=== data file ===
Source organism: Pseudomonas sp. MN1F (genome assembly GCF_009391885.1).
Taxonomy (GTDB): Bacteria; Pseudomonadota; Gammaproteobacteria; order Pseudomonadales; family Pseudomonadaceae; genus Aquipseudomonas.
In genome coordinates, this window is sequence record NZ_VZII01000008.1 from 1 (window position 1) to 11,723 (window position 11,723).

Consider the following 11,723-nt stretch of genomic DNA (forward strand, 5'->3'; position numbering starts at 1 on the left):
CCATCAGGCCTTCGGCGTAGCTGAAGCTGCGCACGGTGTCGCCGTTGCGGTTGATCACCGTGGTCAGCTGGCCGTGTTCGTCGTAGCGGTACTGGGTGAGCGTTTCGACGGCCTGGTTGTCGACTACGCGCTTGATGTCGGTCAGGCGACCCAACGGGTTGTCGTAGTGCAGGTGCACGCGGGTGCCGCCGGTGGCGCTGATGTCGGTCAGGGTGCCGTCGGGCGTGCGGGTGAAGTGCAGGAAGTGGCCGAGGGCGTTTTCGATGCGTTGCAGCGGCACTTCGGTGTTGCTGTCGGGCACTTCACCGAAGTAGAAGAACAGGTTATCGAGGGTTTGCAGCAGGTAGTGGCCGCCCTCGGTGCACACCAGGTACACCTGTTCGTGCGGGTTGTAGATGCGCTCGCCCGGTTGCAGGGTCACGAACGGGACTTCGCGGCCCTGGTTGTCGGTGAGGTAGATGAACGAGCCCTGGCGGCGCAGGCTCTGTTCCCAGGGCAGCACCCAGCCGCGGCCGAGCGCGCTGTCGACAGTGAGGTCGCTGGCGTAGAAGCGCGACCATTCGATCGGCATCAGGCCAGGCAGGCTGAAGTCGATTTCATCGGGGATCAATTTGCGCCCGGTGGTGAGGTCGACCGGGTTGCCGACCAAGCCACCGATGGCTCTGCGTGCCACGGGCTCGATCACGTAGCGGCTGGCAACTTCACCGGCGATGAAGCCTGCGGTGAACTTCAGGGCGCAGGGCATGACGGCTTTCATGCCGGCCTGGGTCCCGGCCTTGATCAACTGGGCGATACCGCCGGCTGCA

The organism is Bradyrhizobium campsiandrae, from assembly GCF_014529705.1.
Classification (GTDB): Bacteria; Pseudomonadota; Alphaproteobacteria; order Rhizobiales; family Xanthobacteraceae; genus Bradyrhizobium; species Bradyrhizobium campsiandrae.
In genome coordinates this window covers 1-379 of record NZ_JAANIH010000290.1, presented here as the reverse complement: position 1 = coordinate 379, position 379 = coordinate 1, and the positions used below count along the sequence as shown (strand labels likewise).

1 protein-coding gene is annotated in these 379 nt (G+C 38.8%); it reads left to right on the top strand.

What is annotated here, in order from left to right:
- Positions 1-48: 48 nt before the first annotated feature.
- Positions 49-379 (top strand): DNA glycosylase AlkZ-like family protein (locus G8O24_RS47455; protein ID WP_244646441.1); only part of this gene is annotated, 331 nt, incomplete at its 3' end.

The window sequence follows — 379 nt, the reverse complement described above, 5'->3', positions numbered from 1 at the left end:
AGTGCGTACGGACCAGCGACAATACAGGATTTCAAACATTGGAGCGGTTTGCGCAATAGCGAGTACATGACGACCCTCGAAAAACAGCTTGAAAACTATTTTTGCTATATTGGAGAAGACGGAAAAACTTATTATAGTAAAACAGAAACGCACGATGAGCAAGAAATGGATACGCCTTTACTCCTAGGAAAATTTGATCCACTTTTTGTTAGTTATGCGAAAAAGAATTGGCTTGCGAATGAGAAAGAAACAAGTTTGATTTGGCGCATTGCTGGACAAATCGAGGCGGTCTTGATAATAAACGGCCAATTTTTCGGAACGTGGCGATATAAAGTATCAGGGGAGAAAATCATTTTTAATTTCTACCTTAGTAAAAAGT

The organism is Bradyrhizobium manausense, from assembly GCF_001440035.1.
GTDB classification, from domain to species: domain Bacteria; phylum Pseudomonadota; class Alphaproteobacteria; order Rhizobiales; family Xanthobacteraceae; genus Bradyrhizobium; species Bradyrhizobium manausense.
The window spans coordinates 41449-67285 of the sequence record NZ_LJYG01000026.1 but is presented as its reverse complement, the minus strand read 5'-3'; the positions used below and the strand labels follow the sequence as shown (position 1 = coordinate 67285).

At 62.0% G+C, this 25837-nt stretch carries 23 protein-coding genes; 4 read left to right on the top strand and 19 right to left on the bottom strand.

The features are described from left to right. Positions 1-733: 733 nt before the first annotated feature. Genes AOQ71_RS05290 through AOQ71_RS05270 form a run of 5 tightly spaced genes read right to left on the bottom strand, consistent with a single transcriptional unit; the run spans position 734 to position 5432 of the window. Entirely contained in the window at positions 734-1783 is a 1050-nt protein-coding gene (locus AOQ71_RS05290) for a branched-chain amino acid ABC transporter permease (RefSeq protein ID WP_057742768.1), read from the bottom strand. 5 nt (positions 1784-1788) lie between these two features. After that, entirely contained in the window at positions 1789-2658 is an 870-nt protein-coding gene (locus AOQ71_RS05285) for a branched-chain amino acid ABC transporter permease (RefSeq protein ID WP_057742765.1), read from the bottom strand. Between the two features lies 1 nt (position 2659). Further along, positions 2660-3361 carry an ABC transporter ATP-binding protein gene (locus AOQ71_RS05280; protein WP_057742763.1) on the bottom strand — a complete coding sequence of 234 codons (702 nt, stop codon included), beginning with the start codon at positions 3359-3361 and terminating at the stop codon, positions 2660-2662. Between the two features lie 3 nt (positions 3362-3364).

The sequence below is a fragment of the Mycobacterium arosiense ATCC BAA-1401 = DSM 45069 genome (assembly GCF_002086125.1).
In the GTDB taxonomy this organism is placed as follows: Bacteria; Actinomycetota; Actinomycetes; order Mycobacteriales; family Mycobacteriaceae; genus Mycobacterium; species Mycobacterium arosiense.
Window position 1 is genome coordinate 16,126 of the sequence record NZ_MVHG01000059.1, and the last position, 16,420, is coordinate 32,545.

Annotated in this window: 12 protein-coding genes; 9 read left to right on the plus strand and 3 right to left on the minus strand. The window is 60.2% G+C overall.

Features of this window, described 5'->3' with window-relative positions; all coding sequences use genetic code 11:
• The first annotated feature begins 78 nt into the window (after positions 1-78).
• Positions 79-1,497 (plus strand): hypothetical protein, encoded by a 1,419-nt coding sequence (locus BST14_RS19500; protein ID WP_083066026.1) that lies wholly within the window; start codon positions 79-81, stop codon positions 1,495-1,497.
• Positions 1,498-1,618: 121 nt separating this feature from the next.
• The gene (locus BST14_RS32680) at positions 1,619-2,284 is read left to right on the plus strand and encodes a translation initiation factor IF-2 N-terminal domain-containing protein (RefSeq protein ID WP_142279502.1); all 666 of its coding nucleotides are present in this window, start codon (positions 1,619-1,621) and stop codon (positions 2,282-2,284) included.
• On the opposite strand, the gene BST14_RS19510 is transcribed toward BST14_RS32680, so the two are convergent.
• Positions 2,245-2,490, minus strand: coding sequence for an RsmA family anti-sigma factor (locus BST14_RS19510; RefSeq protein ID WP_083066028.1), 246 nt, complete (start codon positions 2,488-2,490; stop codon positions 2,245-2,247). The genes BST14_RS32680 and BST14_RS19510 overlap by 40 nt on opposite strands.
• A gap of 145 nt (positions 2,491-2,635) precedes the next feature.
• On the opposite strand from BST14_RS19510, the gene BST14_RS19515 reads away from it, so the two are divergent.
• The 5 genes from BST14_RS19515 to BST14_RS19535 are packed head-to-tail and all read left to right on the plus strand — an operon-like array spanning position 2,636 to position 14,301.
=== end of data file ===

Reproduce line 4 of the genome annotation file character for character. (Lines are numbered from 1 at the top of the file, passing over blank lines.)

Consider the following 11,723-nt stretch of genomic DNA (forward strand, 5'->3'; position numbering starts at 1 on the left):